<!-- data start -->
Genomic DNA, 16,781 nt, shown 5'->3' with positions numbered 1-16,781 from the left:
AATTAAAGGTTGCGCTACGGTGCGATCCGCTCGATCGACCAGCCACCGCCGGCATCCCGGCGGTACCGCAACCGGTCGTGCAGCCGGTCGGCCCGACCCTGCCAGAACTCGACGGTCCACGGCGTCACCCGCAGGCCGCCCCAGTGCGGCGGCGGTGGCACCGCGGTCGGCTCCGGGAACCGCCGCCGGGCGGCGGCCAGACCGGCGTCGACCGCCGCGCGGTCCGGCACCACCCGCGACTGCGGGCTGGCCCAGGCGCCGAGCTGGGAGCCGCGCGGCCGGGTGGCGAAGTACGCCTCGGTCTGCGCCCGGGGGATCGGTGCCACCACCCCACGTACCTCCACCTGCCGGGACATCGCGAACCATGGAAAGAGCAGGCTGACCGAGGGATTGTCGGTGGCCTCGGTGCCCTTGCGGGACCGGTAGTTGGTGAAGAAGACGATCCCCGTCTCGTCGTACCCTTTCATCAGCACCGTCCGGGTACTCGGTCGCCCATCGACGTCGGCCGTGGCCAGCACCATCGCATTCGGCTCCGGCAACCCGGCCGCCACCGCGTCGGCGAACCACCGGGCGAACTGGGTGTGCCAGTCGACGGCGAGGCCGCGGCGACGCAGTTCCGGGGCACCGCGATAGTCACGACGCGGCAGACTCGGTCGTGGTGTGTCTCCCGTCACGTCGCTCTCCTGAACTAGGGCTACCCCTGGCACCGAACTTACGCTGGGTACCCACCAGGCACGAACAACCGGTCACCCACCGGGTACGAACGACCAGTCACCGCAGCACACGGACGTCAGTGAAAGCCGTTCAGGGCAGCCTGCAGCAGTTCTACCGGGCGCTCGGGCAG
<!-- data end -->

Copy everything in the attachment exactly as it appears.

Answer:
Genomic DNA, 16,781 nt, shown 5'->3' with positions numbered 1-16,781 from the left:
AATTAAAGGTTGCGCTACGGTGCGATCCGCTCGATCGACCAGCCACCGCCGGCATCCCGGCGGTACCGCAACCGGTCGTGCAGCCGGTCGGCCCGACCCTGCCAGAACTCGACGGTCCACGGCGTCACCCGCAGGCCGCCCCAGTGCGGCGGCGGTGGCACCGCGGTCGGCTCCGGGAACCGCCGCCGGGCGGCGGCCAGACCGGCGTCGACCGCCGCGCGGTCCGGCACCACCCGCGACTGCGGGCTGGCCCAGGCGCCGAGCTGGGAGCCGCGCGGCCGGGTGGCGAAGTACGCCTCGGTCTGCGCCCGGGGGATCGGTGCCACCACCCCACGTACCTCCACCTGCCGGGACATCGCGAACCATGGAAAGAGCAGGCTGACCGAGGGATTGTCGGTGGCCTCGGTGCCCTTGCGGGACCGGTAGTTGGTGAAGAAGACGATCCCCGTCTCGTCGTACCCTTTCATCAGCACCGTCCGGGTACTCGGTCGCCCATCGACGTCGGCCGTGGCCAGCACCATCGCATTCGGCTCCGGCAACCCGGCCGCCACCGCGTCGGCGAACCACCGGGCGAACTGGGTGTGCCAGTCGACGGCGAGGCCGCGGCGACGCAGTTCCGGGGCACCGCGATAGTCACGACGCGGCAGACTCGGTCGTGGTGTGTCTCCCGTCACGTCGCTCTCCTGAACTAGGGCTACCCCTGGCACCGAACTTACGCTGGGTACCCACCAGGCACGAACAACCGGTCACCCACCGGGTACGAACGACCAGTCACCGCAGCACACGGACGTCAGTGAAAGCCGTTCAGGGCAGCCTGCAGCAGTTCTACCGGGCGCTCGGGCAG